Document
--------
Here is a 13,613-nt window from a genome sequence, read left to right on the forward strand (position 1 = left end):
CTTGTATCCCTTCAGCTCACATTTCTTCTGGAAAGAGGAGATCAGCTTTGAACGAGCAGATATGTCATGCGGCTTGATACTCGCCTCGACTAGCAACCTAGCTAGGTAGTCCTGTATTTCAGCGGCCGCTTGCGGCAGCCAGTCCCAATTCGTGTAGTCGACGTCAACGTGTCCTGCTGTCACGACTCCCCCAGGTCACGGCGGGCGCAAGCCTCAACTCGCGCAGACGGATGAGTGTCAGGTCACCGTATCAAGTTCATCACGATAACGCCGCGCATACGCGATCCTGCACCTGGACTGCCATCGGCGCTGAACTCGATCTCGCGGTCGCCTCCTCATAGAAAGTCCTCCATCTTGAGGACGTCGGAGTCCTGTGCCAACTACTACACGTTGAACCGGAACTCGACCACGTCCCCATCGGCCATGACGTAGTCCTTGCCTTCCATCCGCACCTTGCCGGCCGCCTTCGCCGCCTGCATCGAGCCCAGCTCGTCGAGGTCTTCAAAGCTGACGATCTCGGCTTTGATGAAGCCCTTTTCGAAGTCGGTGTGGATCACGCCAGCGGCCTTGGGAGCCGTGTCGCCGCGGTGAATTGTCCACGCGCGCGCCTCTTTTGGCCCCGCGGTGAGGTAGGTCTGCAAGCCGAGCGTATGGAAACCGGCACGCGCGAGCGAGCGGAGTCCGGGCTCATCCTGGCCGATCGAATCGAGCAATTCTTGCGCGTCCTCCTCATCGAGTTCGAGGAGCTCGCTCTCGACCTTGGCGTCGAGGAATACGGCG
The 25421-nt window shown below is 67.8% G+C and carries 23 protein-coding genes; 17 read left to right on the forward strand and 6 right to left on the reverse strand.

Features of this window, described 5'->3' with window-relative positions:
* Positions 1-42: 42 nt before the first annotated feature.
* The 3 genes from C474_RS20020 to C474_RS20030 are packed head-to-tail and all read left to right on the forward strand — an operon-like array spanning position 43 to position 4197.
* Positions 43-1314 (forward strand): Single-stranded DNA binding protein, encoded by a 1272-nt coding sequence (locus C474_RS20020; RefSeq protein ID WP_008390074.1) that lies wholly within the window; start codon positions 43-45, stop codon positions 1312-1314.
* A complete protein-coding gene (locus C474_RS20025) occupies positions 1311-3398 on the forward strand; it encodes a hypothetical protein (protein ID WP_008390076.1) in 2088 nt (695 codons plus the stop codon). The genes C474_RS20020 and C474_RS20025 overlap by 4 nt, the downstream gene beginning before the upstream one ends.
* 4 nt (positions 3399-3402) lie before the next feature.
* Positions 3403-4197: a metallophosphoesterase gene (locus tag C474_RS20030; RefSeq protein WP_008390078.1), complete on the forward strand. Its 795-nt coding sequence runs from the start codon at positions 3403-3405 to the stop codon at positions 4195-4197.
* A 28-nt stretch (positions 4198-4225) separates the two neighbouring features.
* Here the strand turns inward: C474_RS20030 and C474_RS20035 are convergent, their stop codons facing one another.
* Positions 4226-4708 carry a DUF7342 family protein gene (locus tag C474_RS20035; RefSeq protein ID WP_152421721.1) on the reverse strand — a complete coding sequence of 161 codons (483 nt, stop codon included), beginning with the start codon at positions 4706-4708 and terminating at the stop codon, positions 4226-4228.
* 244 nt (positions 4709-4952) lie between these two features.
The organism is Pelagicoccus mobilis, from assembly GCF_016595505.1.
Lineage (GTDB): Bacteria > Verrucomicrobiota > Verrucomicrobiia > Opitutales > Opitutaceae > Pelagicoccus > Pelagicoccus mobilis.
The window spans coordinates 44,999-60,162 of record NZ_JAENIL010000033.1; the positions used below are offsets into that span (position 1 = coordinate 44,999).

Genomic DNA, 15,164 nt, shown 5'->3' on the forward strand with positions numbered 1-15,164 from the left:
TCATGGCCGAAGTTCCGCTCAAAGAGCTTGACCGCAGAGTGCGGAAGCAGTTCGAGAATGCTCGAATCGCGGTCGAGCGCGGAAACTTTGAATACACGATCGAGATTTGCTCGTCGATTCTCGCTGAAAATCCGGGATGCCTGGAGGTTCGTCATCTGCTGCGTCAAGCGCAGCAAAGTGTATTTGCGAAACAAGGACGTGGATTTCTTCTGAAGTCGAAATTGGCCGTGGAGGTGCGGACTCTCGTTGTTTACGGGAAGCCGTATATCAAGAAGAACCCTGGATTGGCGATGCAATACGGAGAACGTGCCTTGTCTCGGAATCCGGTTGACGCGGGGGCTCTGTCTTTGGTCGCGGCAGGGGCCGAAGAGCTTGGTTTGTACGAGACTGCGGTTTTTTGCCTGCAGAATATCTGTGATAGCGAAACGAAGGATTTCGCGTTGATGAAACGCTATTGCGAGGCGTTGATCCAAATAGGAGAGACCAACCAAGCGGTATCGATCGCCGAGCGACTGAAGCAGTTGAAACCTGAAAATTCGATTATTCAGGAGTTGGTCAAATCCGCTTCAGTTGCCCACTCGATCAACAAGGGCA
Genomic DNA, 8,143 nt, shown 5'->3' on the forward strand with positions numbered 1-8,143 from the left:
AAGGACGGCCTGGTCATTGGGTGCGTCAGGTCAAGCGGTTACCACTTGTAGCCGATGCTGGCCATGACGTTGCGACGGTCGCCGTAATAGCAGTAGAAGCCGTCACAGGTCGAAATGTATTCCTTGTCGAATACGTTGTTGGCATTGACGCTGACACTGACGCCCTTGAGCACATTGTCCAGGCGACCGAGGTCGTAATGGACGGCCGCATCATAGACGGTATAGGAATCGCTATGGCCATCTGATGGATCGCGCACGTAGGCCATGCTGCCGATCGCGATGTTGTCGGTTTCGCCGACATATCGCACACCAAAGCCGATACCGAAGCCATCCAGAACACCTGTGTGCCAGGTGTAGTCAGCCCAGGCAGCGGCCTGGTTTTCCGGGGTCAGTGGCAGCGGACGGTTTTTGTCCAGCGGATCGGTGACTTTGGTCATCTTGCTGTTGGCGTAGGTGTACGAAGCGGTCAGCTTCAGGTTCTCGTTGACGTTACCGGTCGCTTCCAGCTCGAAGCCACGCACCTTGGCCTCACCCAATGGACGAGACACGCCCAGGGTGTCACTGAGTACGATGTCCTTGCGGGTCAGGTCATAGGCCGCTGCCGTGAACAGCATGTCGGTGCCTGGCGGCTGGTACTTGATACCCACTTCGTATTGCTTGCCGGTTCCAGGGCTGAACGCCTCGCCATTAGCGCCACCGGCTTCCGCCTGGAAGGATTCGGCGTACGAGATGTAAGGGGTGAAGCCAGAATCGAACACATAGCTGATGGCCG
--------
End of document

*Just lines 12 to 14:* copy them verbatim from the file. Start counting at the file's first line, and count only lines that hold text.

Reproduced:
* Here the strand turns inward: C474_RS20030 and C474_RS20035 are convergent, their stop codons facing one another.
* Positions 4226-4708 carry a DUF7342 family protein gene (locus tag C474_RS20035; RefSeq protein ID WP_152421721.1) on the reverse strand — a complete coding sequence of 161 codons (483 nt, stop codon included), beginning with the start codon at positions 4706-4708 and terminating at the stop codon, positions 4226-4228.
* 244 nt (positions 4709-4952) lie between these two features.